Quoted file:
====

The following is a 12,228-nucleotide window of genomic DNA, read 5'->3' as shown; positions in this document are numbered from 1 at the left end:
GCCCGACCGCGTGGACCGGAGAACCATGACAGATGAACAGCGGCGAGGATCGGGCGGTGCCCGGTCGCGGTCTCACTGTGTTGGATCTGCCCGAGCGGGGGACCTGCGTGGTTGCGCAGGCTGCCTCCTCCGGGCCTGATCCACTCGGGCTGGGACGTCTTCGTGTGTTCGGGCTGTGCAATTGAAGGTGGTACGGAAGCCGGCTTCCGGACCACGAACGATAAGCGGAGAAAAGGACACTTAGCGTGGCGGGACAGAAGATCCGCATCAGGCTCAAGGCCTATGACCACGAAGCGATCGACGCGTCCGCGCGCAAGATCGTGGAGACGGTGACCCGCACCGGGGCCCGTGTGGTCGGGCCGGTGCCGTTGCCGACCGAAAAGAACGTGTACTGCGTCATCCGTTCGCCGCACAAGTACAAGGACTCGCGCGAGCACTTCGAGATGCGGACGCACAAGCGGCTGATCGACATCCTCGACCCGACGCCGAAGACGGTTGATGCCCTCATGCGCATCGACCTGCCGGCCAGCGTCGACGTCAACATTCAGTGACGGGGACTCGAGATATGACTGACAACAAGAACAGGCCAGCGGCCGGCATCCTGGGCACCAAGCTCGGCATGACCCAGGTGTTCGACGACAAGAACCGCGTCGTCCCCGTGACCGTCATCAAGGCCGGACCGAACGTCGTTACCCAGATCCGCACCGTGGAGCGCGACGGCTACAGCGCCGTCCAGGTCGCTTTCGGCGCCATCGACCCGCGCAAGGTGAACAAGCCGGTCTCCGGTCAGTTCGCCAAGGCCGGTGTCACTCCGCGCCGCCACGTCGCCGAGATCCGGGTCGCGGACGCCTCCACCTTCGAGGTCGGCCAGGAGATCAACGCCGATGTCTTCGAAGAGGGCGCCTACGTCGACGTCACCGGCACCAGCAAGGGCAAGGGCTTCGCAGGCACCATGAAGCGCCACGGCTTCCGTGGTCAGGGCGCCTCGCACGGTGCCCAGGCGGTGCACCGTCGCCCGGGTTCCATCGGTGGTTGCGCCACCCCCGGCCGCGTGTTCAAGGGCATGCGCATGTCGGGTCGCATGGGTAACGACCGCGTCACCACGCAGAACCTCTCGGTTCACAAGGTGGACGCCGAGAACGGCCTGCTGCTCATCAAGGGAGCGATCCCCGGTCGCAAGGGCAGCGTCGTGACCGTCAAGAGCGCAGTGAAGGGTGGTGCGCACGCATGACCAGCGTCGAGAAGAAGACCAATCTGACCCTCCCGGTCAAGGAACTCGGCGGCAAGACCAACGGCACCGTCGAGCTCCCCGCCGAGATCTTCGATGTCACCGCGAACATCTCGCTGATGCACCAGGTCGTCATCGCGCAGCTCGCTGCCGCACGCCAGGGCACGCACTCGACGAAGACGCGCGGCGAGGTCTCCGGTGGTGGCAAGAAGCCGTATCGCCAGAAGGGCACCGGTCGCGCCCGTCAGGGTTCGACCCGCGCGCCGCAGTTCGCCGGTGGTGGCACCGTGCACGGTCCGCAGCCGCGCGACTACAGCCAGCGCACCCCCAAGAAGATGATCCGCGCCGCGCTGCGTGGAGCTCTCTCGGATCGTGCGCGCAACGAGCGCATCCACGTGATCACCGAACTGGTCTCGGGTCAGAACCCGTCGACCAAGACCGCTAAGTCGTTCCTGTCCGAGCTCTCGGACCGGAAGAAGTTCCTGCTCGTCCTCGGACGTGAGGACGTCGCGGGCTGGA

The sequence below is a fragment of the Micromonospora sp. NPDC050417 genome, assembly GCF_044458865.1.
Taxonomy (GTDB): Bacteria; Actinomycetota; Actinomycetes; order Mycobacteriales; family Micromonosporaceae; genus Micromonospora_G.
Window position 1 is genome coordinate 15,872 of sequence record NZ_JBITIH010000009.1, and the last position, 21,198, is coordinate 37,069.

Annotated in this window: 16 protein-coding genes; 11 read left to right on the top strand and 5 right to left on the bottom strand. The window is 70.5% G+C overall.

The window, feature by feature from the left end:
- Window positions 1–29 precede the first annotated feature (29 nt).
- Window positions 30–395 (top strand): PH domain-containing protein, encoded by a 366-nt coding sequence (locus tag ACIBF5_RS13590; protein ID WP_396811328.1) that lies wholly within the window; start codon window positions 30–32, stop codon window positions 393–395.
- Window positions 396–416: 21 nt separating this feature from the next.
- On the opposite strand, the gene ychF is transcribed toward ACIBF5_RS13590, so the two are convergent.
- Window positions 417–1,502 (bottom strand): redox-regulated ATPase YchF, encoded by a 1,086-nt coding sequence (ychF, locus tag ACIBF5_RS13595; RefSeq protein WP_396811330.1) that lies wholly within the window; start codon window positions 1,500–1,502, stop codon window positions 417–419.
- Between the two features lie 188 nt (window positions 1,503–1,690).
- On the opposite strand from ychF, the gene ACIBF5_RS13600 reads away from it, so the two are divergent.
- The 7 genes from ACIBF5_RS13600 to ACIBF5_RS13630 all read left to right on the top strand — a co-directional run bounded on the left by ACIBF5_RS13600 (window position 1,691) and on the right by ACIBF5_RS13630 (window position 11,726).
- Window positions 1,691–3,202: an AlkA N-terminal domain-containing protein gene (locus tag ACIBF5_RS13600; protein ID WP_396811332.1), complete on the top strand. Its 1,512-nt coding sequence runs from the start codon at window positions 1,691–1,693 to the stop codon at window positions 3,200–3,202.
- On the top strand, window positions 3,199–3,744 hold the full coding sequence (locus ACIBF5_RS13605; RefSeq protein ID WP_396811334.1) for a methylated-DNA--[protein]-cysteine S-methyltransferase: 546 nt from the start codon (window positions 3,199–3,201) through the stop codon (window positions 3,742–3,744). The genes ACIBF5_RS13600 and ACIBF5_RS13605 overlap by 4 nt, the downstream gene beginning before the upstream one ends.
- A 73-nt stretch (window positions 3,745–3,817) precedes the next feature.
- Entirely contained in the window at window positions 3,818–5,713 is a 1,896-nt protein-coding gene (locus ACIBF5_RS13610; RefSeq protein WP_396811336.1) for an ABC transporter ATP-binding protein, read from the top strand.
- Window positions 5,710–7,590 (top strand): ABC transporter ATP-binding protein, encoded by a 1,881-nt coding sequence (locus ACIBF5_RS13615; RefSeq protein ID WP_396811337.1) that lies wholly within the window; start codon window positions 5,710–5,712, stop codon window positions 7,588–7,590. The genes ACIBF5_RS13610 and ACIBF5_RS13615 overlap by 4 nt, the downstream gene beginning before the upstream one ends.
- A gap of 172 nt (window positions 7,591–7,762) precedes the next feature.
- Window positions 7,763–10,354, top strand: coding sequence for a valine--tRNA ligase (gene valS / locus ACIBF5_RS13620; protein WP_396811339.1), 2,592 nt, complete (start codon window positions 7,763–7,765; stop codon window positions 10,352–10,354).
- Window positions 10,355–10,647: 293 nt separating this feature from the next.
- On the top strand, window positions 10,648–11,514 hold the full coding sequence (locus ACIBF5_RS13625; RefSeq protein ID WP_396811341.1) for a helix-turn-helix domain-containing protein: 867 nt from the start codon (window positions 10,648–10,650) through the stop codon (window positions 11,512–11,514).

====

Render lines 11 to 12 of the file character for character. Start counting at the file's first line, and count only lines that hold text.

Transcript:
- On the opposite strand, the gene ychF is transcribed toward ACIBF5_RS13590, so the two are convergent.
- Window positions 417–1,502 (bottom strand): redox-regulated ATPase YchF, encoded by a 1,086-nt coding sequence (ychF, locus tag ACIBF5_RS13595; RefSeq protein WP_396811330.1) that lies wholly within the window; start codon window positions 1,500–1,502, stop codon window positions 417–419.